Bentley Historical Library,-shares the
same view in the effects of cross-disci-
plinary research.
"Approachgs in research have
become increasingly diverse, so there's
been more interest in using our ser-
vices," Bartlett said, citing that
researchers from a variety of liberal arts
and life science institutions use the
archives to suit their research purposes.
The library, which maintains the Uni-
versity's archives, is one of several of
the University's cultural organizations
part of the Public Goods Council. The
Public Goods Council was recently
awarded an $860,000 grant from the
Andrew W. Mellon Foundation to sup-
port postdoctoral fellowships focusing
on the use of the University's research
collections.

,

The single business tax, previously expected to
be totally eliminated by 2021, is expected to
drop to 1.8 percent next year from 1.9 percent.
A postponement of that cut would draw in $90
million, the agency says.
"Some of his compatriots, particularly (Flori-
da Gov.) Jeb Bush ... have proposed a slowing
down of the tax reductions," noted Bill Rustem,
a former adviser to Gov. William Milliken and
now a senior vice president with the Lansing
think tank Public Sector Consultants.
"It's going to be interesting what he says about
this in tough economic times when state rev-
enues are hurting."
Another issue likely to be discussed is giving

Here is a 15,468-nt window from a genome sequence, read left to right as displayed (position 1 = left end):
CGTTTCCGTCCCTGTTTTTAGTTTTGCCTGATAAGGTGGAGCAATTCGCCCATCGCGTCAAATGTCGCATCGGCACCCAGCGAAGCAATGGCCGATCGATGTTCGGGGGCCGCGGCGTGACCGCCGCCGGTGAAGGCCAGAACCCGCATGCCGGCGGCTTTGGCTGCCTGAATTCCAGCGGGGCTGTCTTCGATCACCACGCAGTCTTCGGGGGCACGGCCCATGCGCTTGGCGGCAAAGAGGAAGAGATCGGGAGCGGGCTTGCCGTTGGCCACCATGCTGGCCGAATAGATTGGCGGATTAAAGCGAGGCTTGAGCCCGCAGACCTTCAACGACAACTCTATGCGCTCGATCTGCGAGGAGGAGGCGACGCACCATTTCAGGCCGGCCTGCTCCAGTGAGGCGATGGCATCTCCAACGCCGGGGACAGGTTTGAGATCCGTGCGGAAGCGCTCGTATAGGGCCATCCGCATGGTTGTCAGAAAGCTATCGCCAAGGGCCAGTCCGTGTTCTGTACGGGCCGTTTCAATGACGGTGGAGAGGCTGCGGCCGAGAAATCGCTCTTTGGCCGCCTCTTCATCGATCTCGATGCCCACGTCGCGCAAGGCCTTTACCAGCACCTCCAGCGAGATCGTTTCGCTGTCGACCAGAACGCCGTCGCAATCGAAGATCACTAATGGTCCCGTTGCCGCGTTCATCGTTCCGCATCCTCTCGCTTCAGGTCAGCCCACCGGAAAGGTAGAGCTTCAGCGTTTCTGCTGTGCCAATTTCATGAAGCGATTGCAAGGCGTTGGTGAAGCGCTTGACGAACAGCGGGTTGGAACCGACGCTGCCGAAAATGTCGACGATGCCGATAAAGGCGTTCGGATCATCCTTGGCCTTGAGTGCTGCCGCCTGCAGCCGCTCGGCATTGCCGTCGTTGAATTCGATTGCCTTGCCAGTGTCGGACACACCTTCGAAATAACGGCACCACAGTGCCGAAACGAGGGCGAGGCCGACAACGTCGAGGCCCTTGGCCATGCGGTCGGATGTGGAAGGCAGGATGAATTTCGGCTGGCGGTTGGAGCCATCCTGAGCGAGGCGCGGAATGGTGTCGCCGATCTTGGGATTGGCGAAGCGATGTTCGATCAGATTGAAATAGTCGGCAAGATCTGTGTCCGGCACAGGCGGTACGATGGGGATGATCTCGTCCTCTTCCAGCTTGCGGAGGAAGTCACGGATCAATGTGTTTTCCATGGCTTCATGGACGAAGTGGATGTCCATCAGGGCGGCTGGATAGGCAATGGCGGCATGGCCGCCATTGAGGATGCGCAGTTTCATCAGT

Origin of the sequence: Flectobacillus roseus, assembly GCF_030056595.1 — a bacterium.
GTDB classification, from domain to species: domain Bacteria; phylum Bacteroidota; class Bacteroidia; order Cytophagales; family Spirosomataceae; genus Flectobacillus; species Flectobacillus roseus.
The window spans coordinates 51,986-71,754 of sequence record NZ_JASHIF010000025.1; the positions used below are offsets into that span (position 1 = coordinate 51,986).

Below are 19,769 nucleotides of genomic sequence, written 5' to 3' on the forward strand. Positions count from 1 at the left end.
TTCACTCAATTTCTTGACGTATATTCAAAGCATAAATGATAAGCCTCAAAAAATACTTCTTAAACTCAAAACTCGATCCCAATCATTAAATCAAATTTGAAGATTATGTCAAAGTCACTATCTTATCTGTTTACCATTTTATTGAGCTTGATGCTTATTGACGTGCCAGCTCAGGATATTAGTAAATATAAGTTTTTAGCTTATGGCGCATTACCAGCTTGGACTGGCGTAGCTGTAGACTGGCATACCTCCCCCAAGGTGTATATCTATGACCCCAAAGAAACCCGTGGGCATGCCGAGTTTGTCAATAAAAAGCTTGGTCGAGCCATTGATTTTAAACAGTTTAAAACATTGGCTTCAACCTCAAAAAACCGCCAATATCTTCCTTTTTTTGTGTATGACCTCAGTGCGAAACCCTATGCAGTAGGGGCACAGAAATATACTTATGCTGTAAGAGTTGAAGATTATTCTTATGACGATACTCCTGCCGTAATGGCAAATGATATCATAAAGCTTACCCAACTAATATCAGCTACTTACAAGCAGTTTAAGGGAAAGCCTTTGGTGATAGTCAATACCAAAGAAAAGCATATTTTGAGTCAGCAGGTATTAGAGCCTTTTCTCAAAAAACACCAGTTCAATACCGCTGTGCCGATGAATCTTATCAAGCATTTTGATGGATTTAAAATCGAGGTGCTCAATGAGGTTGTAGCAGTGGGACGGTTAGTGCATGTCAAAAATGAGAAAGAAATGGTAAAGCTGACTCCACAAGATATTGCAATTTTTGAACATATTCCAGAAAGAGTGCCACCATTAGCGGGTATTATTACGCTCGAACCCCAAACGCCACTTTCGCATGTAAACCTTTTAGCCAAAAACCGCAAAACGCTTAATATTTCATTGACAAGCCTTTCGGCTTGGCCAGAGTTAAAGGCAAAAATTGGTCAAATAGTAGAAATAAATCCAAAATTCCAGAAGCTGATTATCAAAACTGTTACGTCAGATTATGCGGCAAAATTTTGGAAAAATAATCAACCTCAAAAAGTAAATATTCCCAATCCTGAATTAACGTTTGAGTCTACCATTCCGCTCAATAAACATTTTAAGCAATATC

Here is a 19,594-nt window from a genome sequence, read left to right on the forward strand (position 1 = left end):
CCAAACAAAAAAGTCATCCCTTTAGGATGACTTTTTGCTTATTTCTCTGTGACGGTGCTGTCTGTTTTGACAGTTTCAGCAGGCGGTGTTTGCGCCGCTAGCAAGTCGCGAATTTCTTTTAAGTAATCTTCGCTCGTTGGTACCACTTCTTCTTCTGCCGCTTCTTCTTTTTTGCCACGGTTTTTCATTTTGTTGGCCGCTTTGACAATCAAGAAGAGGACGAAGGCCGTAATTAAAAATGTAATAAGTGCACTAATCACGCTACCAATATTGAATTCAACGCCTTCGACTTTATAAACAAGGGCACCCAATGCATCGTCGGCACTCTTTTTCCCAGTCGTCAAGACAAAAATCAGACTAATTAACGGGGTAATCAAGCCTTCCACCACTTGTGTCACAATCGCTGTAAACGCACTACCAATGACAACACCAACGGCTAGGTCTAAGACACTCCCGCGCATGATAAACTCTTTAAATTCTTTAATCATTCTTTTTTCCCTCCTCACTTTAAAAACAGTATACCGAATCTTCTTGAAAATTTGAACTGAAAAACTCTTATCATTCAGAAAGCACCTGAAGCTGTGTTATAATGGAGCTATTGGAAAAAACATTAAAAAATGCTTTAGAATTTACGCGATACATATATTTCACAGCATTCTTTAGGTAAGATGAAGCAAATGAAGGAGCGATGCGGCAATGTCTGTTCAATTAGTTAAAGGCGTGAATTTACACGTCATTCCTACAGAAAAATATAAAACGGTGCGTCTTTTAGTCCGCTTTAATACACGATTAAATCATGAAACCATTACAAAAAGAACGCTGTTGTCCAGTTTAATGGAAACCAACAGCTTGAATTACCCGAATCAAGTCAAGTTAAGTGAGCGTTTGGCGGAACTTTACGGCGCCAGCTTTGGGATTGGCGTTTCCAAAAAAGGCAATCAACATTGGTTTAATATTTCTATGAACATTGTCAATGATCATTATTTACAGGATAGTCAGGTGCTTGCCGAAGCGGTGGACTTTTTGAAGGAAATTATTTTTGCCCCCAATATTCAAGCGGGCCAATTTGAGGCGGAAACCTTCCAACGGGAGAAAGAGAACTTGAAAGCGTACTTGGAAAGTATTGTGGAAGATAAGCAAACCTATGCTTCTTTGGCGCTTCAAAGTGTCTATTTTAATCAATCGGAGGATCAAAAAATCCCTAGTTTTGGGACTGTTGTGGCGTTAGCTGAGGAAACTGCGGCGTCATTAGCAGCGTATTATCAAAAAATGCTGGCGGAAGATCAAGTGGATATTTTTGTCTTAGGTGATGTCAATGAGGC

police expanded wiretapping powers. There has
been a call for expanded police powers after the
Sept. 11 terrorist attacks in New York and Wash-
ington. ,
Engler is also expected to address the Legisla-
ture on his proposal for expanding the public's
access to high-speed Internet connections via a
five cent per-foot tax on broadband Internet
access wiring. Engler argues that Michigan

needs to catch with other states in the public's
access to Broadband and thus the state must take
a more active role in this process.
"He hasn't been happy with the response of
the private sector. Particularly he hasn't been
happy with Ameritech," Rustem said.
But as far as new proposals go, they "will be
tempered by an imminent shortage of new rev-
enue," said Cynthia Wilbanks, the University's
vice president for government relations.
How and if he will attempt to give a boost to
his anointed successor, Lt, Gov. Dick Posthu-
mus, in Posthumus' bid for the governor's office,
also remains to be seen.
Said Ballenger, "Engler's got to be very care-
ful. He's not a great kingmaker. In the past year,
when he's gotten behind candidates when he's
not on the ballot himself, he hasn't done very
well."
The address will be broadcast on Michigan
Public Television and radio, as well as on Michi-
gan Government Television beginning at 7 p.m.
The State of the State address will be followed
by the Democratic response.